Blurring the Satirical: Paul Beatty’s “The Sellout” & the Alt-Right Movement

Book Reviews

“What I would ultimately want is this ideal of a safe space effectively for Europeans. This is a big empire that would accept all Europeans. It would be a place for Germans. It would be a place for Slavs. It would be a place for Celts. It would be a place for white Americans and so on.” –Richard Spencer, Alt-Right movement

“People eat the shit you shovel them.” –Paul Beatty, The Sellout (Shop your local indie store)

I was driving home one day, a week after we’ve all been forced to say “president-elect” when referring to Donald Trump, when I heard this interview on NPR. The host, Kelly McEvers, was careful and intentional about warning listeners of the kind of rhetoric that “many people will find offensive, even hateful.” I braced myself.

She then introduced Richard Spencer, who runs a think tank that pushes alt-right ideals. She mentioned that the “alt-right” is a white nationalist movement with a goal of fostering white identity politics.

The interview only confirmed Spencer’s white supremacist agenda and persona, in an unbelievably ludicrous manner, that he almost sounded like a caricature.

“I care about us more. That’s all I’m saying,” he told McEvers. As proud supporters of Trump’s presidency, he also touts Trump’s stance on issues of foreign policy and immigration. What’s disturbing about his views and the alt-right movement is that it he goes to the extreme: it’s not just “illegal immigration” that he’s concerned of, he is looking at (and possibly pushing to abolish) legal immigration as well because according to him, it’s damaging.

As troublesome as all of it sounds, I wasn’t surprised. One, because I’ve long believed that the “real America” has always been racist, white supremacist, misogynist — with a few liberal democratic things popping off here and there which it counts off as “progress” — and it’s finally showing its true colors (pale, egg-toned, low-fat white). Two, because I’ve been reading Paul Beatty’s The Sellout (Shop your local indie store), a satirical work of literary fiction on blackness and race relations in the country.

It was only when the Man Book Prize for fiction was awarded to The Sellout did I find out about this book. As the first American to win the prize, I couldn’t not get the book especially after he said the following in his acceptance speech: “I don’t want to get all dramatic, like writing saved my life … but writing has given me a life.”

sellout

The book is a biting satire set on the outskirts of Los Angeles, with the black protagonist (at times referred to as “the sellout”) as the narrator of his life. An urban farmer, pot smoker and occasional surfer, the sellout recounts his life while waiting for his trial to commence at the Supreme Court in Washington, D.C. His “crime”? Reinstituting slavery and segregation in his hometown Dickens, California.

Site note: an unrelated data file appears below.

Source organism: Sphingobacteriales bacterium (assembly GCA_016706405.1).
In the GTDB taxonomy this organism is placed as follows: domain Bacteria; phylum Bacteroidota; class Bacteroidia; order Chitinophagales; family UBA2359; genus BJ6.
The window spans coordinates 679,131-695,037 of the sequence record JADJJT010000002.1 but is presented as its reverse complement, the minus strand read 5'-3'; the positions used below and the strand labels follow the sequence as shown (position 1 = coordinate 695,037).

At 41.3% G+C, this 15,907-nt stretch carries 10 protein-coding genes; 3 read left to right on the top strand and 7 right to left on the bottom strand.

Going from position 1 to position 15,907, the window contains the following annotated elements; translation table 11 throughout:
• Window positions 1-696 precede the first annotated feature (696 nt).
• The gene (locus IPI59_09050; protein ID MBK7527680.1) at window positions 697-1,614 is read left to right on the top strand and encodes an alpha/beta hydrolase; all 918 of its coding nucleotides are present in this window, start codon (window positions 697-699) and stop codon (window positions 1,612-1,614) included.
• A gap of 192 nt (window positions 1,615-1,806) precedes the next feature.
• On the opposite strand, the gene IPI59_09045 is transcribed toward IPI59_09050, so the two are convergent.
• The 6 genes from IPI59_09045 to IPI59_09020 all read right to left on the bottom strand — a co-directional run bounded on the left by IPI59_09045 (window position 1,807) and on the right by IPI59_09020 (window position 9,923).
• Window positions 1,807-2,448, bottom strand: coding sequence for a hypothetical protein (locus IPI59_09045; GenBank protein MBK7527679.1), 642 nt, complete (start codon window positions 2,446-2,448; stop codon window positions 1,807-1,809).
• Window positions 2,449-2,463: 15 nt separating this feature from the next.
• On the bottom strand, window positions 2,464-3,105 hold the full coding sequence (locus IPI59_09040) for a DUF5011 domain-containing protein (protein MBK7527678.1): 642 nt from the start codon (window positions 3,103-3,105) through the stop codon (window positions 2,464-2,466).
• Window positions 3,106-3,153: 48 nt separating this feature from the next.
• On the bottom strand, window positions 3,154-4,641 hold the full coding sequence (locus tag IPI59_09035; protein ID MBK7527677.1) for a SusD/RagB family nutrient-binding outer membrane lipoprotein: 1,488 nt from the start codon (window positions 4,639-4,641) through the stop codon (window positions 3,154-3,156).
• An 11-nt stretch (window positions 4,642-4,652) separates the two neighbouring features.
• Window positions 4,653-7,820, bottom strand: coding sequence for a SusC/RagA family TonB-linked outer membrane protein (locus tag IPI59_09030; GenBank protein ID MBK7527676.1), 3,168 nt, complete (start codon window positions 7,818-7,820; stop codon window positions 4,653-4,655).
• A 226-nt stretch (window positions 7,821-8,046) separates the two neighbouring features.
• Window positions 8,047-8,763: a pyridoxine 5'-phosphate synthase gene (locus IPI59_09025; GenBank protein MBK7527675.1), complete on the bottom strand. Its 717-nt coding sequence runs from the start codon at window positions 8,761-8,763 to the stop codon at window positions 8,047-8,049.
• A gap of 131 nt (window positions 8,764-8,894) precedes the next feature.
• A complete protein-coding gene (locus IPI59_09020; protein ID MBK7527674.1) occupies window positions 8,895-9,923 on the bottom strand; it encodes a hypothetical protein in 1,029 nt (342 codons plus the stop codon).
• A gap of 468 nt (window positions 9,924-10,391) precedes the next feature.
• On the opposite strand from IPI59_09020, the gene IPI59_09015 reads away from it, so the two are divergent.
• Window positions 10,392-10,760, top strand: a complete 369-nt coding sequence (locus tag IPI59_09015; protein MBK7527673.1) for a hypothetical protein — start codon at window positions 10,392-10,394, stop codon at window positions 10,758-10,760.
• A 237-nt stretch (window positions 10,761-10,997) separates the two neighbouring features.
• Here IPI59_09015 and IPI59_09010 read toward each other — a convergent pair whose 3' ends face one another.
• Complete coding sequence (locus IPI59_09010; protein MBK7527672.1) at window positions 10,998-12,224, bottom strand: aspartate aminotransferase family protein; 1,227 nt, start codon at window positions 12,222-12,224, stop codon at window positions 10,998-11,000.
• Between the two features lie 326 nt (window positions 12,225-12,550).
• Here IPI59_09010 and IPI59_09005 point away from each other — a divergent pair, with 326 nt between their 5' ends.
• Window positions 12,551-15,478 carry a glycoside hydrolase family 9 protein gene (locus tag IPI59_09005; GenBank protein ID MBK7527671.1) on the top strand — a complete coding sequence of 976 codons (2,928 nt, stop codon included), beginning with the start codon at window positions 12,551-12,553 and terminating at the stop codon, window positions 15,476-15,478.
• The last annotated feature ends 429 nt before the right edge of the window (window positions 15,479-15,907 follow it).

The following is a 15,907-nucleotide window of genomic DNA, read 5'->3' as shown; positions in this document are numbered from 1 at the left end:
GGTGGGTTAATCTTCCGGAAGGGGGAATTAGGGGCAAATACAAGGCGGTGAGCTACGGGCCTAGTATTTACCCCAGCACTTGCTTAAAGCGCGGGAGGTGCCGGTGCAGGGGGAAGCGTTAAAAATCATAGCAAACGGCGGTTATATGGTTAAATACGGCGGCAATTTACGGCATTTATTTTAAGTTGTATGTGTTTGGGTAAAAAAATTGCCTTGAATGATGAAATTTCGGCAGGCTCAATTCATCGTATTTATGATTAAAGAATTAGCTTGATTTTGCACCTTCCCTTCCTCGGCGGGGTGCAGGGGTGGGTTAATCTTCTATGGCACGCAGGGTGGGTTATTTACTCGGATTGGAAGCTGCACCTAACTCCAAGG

To be clear, there is a difference between what happened in Dickens and what Spencer is actively trying to do and it came in the form of a has-been Little Rascals star, old man Hominy Jenkins.

Much of what the sellout then does is work around Hominy’s wishes, which is what gets him in trouble. He wanted to be the narrator’s willing slave and wanted bus segregation as a birthday gift. Hominy took delight in offering his seat in the front of the bus to white people. 

November Reads: Karan Mahajan, Paul Beatty, Rabih Alameddine, Tomas Tranströmer & More

Sunday Spotlight

New month, new reads.

My book list is looking good and I’m giddy with excitement. For the next few weeks, I’ll be plowing through a few titles, hurling myself in various worlds and literary texts and I cannot wait. So much so that I had to put Fernando Pessoa’s book The Book of Disquiet down because a third into Soares’s observations of downtown Lisbon, I realized reading it was meant for another time.

I started Karan Mahajan’s The Association of Small Bombs and I can see why the book was shortlisted for the 2016 National Book Award for fiction (ceremony & awarding is on November 16!). Along with Mahajan’s book, I’m ecstatic about the following books I’ve chosen to immerse myself in this month.

Paul Beatty’s The Sellout recently snagged the Man Booker Prize for fiction making him the first American to win in the category. Here’s an interview with Beatty from the Guernica on the book that “follows a black narrator who reinstates segregation on public transit, becomes the proud owner of a slave, and verbally thunderclaps Justice Clarence Thomas.”

Rabih Alameddine’s The Angel of History: A Novel is also on the list, and I started following him after reading and writing about his previous book An Unnecessary Woman. I got a chance to see him in person at a reading in San Francisco, where he talked about the necessity of remembering, of how easy it is to forget. His newest book “follows Yemeni-born poet Jacob as he revisits the events of his life, from his maternal upbringing in an Egyptian whorehouse to his adolescence under the aegis of his wealthy father and his life as a gay Arab man in San Francisco at the height of AIDS.”

After reading the first compilation of her journals and notebooks in Reborn, I knew I had to get As Consciousness is Harnessed to Flesh by Susan Sontag who is easily becoming a favorite. I was moved by her writing on love and queerness and by the critical ways she sought to understand the world — I couldn’t help but ask for more.

The next few titles are ones that I’ll be reading sporadically, in no particular order as I would the previous ones. Tomas Tranströmer’s Selected Poems, Alain de Botton’s Art as Therapy and the latest issue of Kinfolk magazine on Home are all supplements to this month as shorter days and longer nights abound.

What’s on your list this month? Do share in the comments below!